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PayPal and Zelle – Developments in US Peer-to-Peer Payments

August 12th, 2017

Peer-to-peer payments in the US had an eventful month in June. PayPal, one of the leaders in digital payments, announced that it would begin offering instantaneous bank transfers via Visa and Mastercard debit cards. In addition, Early Warning Services unveiled its new Zelle peer-to-peer payments service, which will be supported by over 30 banks over the course of the next year. Together, these two announcements illustrate the growing importance of peer-to-peer payments to financial service providers.

PayPal implements instant transfer

PayPal spent much of 2016 and 2017 building relationships with the traditional card networks – inking deals with Discover, Mastercard, and Visa. In June 2017, the company announced that it would be adding a feature which allows consumers to instantaneously cash out their balances to their bank account using a Mastercard or Visa debit card. The new option does come at a price, however, as consumers will be charged 25 cents per transaction, which could deter some individuals from using the service, particularly for smaller transactions.

Zelle enters the peer-to-peer market in the US

Also in June, Early Warning Services LLC, a service provider co-owned by several of the largest banks in the US, introduced Zelle – its peer-to-peer payments platform. The platform serves as a successor to the earlier “clearXchange” peer-to-peer service. Zelle will be rolled out among more than 30 banks throughout the coming year, and will also leverage relationships with some of the largest acquirers to provide service through a separate app to additional financial institutions. The service cuts out a number of steps and makes it easy for consumers to make payments using only the email address or phone number of a recipient with a US bank account.

Instant payments, bank integration, building loyalty

Peer-to-peer payments are not a particularly attractive endeavor from a pure value perspective. The revenue stream is fairly constrained because many consumers have a relatively low cost tolerance threshold for peer-to-peer payments. This could pose a challenge to PayPal’s fee-based model for bank transfers. For larger transactions, the cost associated may well be worth it, but consumers are less likely to pay a 25-cent fee to transfer USD5 for their share of the takeaway meal.

Where PayPal and Venmo do exhibit strength is in their large user base. Peer-to-peer platforms based on the systems of individual banks must contend with the limitations this places on their users. Platforms which can only transfer money to other users at a single bank – or other users of an Apple product as is the case with Apple’s new peer-to-peer Apple Pay offering – are inherently limited because they are not platform or bank agnostic. This is where Zelle may have a leg up. The large number of initial institutions on board with Zelle should make it easier to reach a critical mass of customers quickly, particularly if both Early Warning and its partner banks are willing to dedicate the necessary resources to advertise the service.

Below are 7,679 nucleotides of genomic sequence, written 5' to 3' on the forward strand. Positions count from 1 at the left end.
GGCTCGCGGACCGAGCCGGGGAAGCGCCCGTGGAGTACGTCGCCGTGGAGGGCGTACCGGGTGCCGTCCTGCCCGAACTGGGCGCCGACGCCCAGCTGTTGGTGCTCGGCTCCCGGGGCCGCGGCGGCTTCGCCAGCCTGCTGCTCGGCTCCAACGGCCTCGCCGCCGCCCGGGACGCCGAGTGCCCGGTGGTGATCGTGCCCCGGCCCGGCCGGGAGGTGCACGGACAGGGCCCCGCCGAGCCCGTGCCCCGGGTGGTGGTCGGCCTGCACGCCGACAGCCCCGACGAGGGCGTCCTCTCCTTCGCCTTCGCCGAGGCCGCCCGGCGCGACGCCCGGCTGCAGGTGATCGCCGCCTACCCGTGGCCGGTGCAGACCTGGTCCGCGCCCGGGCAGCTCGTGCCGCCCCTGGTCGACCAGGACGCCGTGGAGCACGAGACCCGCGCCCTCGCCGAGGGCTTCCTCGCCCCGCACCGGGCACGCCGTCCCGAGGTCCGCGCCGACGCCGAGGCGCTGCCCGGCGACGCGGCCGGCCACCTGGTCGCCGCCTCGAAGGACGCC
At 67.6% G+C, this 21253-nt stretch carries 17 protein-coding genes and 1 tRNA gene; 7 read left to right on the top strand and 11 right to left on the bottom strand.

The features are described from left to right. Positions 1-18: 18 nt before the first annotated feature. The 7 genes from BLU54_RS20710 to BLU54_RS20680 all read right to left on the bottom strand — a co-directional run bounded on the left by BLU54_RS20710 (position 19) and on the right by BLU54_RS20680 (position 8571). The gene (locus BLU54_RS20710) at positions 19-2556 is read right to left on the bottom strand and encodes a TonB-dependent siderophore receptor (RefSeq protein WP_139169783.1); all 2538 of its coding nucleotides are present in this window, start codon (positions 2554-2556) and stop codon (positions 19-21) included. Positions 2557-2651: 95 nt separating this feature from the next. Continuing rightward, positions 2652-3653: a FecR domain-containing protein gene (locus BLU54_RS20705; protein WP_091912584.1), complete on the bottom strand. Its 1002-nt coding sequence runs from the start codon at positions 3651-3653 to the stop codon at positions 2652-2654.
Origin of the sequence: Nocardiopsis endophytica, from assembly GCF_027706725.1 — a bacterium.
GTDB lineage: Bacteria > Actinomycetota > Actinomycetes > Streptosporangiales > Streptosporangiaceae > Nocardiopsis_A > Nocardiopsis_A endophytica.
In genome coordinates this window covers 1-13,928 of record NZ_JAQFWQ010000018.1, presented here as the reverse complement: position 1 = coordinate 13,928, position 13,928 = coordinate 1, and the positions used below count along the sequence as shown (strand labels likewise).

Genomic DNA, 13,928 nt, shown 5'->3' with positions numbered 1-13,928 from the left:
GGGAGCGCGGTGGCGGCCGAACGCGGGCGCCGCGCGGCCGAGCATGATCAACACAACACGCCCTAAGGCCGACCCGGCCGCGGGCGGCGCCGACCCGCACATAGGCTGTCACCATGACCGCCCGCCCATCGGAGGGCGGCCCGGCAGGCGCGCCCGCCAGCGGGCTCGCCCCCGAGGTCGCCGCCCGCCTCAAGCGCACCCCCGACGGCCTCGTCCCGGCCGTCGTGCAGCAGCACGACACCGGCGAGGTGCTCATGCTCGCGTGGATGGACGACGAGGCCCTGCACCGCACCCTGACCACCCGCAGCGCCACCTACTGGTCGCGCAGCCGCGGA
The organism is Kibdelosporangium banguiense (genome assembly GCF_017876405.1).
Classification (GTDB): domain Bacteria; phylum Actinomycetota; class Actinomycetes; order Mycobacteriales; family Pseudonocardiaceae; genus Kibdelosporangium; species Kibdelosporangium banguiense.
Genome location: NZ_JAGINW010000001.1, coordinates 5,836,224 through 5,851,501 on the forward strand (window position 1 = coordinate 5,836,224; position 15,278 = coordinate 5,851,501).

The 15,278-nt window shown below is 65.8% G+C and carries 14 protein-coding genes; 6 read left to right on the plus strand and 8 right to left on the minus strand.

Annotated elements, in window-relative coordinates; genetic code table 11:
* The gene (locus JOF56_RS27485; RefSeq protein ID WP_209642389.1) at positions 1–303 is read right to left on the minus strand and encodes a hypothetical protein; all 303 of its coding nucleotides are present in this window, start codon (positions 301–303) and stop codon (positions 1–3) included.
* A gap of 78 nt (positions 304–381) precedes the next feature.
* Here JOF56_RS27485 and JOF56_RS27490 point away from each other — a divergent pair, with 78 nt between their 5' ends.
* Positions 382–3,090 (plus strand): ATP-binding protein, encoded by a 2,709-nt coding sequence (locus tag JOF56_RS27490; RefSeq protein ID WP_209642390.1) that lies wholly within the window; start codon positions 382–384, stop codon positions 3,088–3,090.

Zelle also jumps on the growing API trend in financial services by integrating directly into the mobile apps of its partner banks. Direct app integration serves two simultaneous purposes. First, it makes the feature more accessible, as consumers do not need to download an additional app in order to access it. Second, it fosters loyalty and engagement with the partner institution by funneling additional client interaction through the bank’s proprietary app. Much of the digital payments industry is fragmented, so by providing a money transfer service that is directly linked with existing banking interactions, banks not only remove barriers to participation but also capitalize on an opportunity to interact directly with their customers, increasing cross-sell opportunities and reinforcing their brand in the consumer’s mind.

Physical card payments have been incredibly successful in part because the growth of card networks created a centralized means of facilitating payments. Card networks thrive as they approach near universal acceptance, and help to ensure seamless processes behind the scenes. Initiatives such as Zelle have great potential to mirror this model in the digital landscape, offering considerable advantages over the patchwork of peer-to-peer options currently available to consumers. It remains to be seen how successful Zelle will be at driving consumer adoption, but if consumers are receptive, Zelle could prove to be a serious challenger to Venmo’s peer-to-peer market share.

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Ryan Tuttle

Ryan Tuttle is a consumer finance analyst at Euromonitor International. His work at Euromonitor focuses on global trends and developments in cards, payments, and lending. He has a master’s of public policy degree from Oregon State University and a bachelor’s of environmental studies degree from Gonzaga University.

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